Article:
Gaels glad to be back at St Paul’s

By Michael McMullan

LIKE Tuesday’s semi-final opponents Mayobridge, Cavan Gaels are back in St Paul’s after a lengthy spell.

The Gaels, winners of the Jimmy McConville Cup in 1999 before losing the final to Pearse Óg 12 months later, are Breffni champions for the first time since 2010.

After taking their eye off the ball at underage, they are back in the “business end” of most competitions and are playing Division One football on a regular basis.

They were u-15 champions in Cavan last season after losing the semi-final replay the previous year and losing the semi-final after extra-time in 2021.

“We were dominating the minor championship in Cavan for a period of 10 years from 1999. We competed in 11 minor championship finals in a row,” said Ed O’Hanlon, who forms a management team with DJ Gaffney, Chris Quinn and Stephen Maguire.

“We significantly fell back with our underage teams for quite a bit of time.”

The Gaels lost a stalwart in 2015 when JJ Reilly passed away. The former Breffni player had a 20-year club career before ploughing many years into underage development and had a link with their minor teams at St Paul’s.

“Out of the 1999 and 2000 (minor) teams we ended up dominating senior in Cavan from the early 2000s,” O’Hanlon added.

“We competed in 10 senior finals in a row and a lot of the structures that were put in place initially, JJ would’ve been responsible for that. He coached from u-7 up and put the whole underage structures in place.

“It took us a few years to regroup and coordinate our underage structure,” said O’Hanlon, who played under Reilly.

Three of the management team played in St Paul’s on a good few occasions and had been coached by JJ at some stage.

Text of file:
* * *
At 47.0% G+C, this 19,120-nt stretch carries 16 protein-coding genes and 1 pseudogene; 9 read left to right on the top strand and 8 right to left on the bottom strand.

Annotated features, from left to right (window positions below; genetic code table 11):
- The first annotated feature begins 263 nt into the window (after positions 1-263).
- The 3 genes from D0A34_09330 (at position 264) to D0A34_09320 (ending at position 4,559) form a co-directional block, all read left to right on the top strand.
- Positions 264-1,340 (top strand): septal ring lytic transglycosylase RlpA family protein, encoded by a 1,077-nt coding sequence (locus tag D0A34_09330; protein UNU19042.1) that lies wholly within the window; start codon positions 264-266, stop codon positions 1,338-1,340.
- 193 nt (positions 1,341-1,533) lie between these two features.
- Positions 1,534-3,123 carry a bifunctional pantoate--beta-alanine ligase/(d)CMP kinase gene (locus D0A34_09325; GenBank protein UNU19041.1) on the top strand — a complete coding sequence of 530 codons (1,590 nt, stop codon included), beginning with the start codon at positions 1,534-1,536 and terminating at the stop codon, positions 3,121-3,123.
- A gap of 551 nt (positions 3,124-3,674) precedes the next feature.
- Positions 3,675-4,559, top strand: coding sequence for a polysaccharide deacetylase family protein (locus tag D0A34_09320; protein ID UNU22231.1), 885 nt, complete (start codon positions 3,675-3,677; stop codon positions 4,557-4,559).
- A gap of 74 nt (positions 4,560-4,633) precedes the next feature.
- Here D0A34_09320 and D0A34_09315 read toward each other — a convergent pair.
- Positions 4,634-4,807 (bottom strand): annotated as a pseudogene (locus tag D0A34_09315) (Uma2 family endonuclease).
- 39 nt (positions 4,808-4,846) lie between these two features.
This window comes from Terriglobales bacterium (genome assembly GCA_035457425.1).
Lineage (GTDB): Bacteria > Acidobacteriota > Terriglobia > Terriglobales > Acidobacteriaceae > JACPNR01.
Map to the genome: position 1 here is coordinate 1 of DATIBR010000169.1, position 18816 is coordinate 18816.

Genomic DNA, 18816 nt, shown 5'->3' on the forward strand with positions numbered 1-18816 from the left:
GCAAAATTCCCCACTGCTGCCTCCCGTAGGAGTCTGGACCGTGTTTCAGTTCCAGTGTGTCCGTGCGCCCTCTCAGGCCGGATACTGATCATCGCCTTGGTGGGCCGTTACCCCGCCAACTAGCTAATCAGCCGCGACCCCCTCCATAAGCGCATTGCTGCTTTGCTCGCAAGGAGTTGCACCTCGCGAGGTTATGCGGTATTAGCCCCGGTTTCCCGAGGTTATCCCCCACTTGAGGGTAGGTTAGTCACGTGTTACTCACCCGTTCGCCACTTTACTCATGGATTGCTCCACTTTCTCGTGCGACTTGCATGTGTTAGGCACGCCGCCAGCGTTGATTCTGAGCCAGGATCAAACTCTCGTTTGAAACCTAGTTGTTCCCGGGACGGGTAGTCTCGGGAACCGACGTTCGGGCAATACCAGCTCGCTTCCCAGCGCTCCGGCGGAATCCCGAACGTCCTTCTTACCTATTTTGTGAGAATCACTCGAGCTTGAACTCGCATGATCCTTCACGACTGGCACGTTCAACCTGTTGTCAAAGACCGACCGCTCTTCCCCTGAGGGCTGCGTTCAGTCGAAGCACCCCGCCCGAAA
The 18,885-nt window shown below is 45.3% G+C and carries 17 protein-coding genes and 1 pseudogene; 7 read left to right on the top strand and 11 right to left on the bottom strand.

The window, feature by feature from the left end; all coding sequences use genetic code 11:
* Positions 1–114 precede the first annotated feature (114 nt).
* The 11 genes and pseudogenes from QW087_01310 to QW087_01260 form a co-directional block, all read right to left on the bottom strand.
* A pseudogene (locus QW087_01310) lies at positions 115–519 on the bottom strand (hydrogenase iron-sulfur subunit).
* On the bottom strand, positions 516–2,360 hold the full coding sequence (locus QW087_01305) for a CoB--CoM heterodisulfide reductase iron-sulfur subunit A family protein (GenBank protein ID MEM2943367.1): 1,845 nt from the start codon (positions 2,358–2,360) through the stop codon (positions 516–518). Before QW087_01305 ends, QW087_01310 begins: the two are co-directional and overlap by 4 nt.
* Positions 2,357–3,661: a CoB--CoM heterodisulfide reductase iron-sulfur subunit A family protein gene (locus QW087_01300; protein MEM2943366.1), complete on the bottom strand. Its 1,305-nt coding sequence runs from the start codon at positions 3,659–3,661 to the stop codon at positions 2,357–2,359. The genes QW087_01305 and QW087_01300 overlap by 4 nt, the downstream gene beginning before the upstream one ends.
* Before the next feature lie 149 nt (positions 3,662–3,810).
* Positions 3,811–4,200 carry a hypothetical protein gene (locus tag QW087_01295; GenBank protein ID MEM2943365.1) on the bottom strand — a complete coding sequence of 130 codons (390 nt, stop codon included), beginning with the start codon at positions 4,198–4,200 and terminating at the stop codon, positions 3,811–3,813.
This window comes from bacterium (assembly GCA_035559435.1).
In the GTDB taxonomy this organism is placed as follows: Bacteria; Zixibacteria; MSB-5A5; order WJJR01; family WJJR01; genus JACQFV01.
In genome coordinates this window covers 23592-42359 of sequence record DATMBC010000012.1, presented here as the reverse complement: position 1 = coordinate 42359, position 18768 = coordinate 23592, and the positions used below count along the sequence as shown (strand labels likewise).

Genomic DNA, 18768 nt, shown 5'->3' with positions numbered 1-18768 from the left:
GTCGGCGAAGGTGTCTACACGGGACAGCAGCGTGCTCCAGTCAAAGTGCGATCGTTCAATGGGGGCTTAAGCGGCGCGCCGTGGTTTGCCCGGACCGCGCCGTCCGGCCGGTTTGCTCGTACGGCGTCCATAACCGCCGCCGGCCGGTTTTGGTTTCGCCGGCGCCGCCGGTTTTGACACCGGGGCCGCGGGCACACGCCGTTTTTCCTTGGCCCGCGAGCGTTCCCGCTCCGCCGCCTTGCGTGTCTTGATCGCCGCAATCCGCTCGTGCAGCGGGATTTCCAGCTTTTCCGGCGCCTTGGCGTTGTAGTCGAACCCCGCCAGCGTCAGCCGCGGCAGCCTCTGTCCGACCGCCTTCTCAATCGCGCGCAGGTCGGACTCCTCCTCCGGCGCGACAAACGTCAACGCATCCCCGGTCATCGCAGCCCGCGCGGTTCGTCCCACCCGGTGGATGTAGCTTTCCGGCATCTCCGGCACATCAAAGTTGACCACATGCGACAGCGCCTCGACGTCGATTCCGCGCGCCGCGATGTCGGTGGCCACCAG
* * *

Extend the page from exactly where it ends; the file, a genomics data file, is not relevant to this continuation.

“In more recent years, across the age groups, we are very competitive in Division One again and are back to where we would like to me.”

Since their win over Mullahoran in the Cavan minor final, the Gaels had the guts of eight weeks of inactivity.

With so many of their players lining out at MacRory or Rannafast Cup level with St Patrick’s, Cavan, the Gaels’ training programme was trimmed back to a smaller squad.

They put the show back on the road 10 days before their win over Irvinestown.

“Training was very difficult and we were very conscious not to overtrain them,” O’Hanlon explained of their balancing act.

The Gaels have the novelty of playing on St Stephen’s Day, with Four Masters awaiting the winners in the New Year’s Day decider. It’s where every minor footballer in Ulster wants to be.

“The reality of the matter, if they (Mayobridge) are in the semi-final they will be very strong,” O’Hanlon said of their semi-final opponents.

“I thought they had a tough task of going up to play the tournament hosts (St Paul’s) and after taking their scalp on their home patch, I wouldn’t be underestimating them in any way. We will have to be at our very best to compete with them.”


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